WFP Logistics is also supporting its Global Fund partners World Vision and the French Red Cross with the bigger, country-wide picture. Its tailor-made dashboard offers a comprehensive snapshot of overall needs, existing stocks and expiry dates, so partners can better plan ahead and identify bottlenecks.
"The dashboard gives us a clear picture of the entire supply chain," says Dr. Pierre-Prince Lunjwire Mulemangabo, French Red Cross Coordinator of the Global Fund HIV and TB programmes in CAR. "It tells us, for example, which medications will be arriving and when."
The partnership's benefits go both ways, says Vivens Nzabikiramo, Project Manager of the WFP Global Fund CAR operation.
"People know us as the organization that delivers food and nutrition assistance," Nzabikiramo says. "Now we're supporting partners to meet health needs as well. It's an added value to WFP."
Most recently, WFP created a new dashboard to support World Vision's mosquito net mass campaign, which plans to deliver 1.6 million life-saving nets across western CAR this year.
At Bouar District Hospital, some 400 kilometres northwest of the capital, health worker Josee Koliko hands to a bottle of antiretroviral drugs to Esther who, like her 5-year-old daughter, is HIV-positive. Both take Global Fund-financed medications, which would otherwise be beyond their means.
"It's a pill once in the morning and once in the evening," says Esther, who makes an hour-long trek monthly to collect the drugs. "I won't forget."
About 4 percent of CAR's population is HIV-positive — one of the region's highest rates. The Global Fund project aims to turn those numbers around. In 2019, more than 45,000 patients were on antiretroviral treatment, according to the French Red Cross.
Seated amid rolling green hills where farmers grow yams, cassava and groundnuts, the market town of Bouar has one essential asset: a fragile peace, allowing both medications and patients to reach health centres.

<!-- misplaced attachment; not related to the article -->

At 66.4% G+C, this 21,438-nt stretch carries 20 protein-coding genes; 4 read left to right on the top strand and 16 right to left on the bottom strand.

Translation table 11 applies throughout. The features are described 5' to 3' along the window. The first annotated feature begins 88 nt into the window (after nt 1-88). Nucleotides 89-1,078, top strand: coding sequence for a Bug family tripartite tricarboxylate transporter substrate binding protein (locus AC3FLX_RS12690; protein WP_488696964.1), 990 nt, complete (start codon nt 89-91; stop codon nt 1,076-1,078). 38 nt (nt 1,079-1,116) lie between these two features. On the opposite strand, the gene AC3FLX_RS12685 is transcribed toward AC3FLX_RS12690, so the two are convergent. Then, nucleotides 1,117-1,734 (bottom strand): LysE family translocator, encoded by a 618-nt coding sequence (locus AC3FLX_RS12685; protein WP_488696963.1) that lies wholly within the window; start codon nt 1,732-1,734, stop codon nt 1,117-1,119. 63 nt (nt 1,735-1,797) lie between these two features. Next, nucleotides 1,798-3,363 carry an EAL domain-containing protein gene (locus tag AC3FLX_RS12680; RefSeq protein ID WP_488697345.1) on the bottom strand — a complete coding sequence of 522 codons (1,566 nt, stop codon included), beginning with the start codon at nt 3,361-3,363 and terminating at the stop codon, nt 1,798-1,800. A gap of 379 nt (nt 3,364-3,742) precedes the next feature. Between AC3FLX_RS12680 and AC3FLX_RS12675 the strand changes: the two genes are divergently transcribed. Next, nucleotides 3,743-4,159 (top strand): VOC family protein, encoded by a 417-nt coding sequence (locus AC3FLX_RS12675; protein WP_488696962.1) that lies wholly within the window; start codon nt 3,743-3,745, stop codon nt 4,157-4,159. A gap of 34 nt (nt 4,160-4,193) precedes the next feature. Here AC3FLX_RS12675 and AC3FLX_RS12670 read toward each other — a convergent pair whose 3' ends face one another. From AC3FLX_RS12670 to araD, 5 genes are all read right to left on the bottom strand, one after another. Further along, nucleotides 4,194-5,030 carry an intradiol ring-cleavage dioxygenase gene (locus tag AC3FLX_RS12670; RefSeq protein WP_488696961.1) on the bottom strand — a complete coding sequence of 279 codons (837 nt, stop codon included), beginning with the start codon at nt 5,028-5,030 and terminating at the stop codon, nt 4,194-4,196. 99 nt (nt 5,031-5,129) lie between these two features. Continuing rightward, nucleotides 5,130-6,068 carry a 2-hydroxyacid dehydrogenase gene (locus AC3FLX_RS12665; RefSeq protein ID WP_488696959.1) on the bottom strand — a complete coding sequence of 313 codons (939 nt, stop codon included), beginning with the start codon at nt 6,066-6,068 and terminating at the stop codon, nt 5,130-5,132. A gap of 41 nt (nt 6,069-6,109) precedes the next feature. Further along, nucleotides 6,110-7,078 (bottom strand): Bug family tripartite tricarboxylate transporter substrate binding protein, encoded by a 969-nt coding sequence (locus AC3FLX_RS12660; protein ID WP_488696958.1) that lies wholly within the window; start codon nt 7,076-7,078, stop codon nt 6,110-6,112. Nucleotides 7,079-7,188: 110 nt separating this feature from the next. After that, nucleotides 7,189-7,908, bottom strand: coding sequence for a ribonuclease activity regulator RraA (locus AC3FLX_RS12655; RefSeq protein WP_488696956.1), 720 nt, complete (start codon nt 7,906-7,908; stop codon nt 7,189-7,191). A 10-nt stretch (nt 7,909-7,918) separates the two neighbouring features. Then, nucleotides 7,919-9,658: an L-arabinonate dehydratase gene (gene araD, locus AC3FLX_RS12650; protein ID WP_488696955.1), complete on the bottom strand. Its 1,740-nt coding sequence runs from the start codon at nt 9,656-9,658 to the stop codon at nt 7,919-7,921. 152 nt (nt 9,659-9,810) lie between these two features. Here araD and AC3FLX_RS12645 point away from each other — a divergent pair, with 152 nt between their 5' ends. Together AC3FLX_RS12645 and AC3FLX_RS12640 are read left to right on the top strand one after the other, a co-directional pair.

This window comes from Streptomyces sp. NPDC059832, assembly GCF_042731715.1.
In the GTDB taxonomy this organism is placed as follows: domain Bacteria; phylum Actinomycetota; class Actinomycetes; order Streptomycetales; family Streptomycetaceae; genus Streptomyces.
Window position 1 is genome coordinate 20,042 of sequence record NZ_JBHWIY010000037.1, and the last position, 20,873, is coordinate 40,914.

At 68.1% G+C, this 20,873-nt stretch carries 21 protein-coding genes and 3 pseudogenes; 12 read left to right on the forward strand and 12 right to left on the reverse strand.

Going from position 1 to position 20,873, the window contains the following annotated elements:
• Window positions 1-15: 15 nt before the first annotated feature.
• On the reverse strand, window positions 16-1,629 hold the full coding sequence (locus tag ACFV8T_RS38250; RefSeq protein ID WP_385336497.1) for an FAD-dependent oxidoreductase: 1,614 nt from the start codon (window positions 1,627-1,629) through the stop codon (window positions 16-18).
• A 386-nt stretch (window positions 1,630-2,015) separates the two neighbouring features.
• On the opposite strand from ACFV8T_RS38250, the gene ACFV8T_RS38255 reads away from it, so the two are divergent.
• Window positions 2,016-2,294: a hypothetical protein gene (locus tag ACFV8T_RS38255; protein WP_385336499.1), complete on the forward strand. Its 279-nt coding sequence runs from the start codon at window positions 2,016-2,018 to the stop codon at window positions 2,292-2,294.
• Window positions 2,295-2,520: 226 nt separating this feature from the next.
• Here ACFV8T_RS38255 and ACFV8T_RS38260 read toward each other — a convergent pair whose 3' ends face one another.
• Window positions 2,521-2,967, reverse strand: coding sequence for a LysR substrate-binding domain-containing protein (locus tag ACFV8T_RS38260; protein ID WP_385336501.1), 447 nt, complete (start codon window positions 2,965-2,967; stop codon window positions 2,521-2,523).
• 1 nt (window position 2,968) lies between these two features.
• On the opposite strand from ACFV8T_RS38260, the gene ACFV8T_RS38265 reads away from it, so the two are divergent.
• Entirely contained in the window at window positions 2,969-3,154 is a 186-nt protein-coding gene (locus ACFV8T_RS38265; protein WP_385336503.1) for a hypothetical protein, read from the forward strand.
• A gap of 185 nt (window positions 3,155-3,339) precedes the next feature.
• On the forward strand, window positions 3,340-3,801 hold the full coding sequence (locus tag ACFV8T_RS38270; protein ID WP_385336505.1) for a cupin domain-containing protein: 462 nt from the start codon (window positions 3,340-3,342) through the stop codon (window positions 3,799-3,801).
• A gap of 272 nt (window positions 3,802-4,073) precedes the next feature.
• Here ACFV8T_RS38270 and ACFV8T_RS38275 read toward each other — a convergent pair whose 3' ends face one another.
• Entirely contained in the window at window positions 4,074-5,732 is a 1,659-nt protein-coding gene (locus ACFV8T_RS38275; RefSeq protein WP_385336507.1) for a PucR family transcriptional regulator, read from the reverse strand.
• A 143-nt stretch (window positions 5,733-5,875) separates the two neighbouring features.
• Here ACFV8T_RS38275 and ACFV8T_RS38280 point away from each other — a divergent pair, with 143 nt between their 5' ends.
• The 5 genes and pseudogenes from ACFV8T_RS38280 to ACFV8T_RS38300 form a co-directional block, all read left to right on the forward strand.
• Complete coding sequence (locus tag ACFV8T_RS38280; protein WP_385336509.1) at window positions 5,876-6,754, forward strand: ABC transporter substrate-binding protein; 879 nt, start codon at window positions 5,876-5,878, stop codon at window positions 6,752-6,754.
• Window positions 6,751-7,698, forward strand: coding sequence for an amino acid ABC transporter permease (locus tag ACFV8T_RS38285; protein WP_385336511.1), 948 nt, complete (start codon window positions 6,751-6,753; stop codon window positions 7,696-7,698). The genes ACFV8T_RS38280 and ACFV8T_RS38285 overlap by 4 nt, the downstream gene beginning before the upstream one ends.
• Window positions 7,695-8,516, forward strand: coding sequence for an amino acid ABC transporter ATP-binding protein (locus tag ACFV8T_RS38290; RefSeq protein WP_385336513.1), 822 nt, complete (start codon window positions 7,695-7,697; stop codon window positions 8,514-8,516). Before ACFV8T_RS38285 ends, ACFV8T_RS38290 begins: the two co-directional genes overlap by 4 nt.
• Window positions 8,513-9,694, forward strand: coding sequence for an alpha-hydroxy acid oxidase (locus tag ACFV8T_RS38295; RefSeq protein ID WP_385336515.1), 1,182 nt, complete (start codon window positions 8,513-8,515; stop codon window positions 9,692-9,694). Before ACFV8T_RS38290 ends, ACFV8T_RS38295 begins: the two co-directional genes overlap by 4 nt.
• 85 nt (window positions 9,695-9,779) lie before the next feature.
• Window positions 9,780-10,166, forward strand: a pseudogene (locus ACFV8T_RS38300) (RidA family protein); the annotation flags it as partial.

But past unrest, along with the numbers of people passing through the town, strategically located on the main artery linking Bangui to Cameroon, was the trigger for gender-based violence, which pushed HIV rates up.
Today, the district hospital counts more than 400 regular HIV patients, health worker Dr Koliko says. Most follow their treatment, she adds, after getting counseling about the risks of not doing so.
"They don't want to die," Dr Koliko says.
Going the last mile to fight tuberculosis
Greater security in parts of the country has also helped Global Fund partners to reach more people with tuberculosis (TB). By 2021, the project aims to offer treatment to all of the country's roughly 20,000 annual cases — nearly double current figures — and cut tuberculosis-related deaths by more than one-third from 2015 numbers.
"Tuberculosis remains a major public health problem in CAR," says Dr Lunjwire Mulemangabo of the French Red Cross. The country's most vulnerable groups, including internally displaced people, are often hardest hit.
For now, the medicines supplied are keeping the TB epidemic in check — at least in Bouar, says Brother Angelo Sala, director of the town's St. Michel Health Centre.
"If we didn't have Global Fund support, it would be catastrophic," he adds.
Sala remembers darker days a few years ago, when insecurity brought local deliveries to a halt. With no alternative, Sala would drive to Bangui to collect the medications himself, passing through barriers controlled by various armed groups.
Today, WFP delivers those supplies door-to-door.
"With peace now in Bouar, we've really seen a big change," Sala says. "Medical staff have returned. People are adhering more to their treatment. Life has returned to a semblance of normality."
The Global Fund is a partnership designed to accelerate the end of AIDS, tuberculosis and malaria as epidemics. As an international organization, the Global Fund mobilizes and invests more than US$ 4 billion a year to support programs run by local experts in more than 100 countries.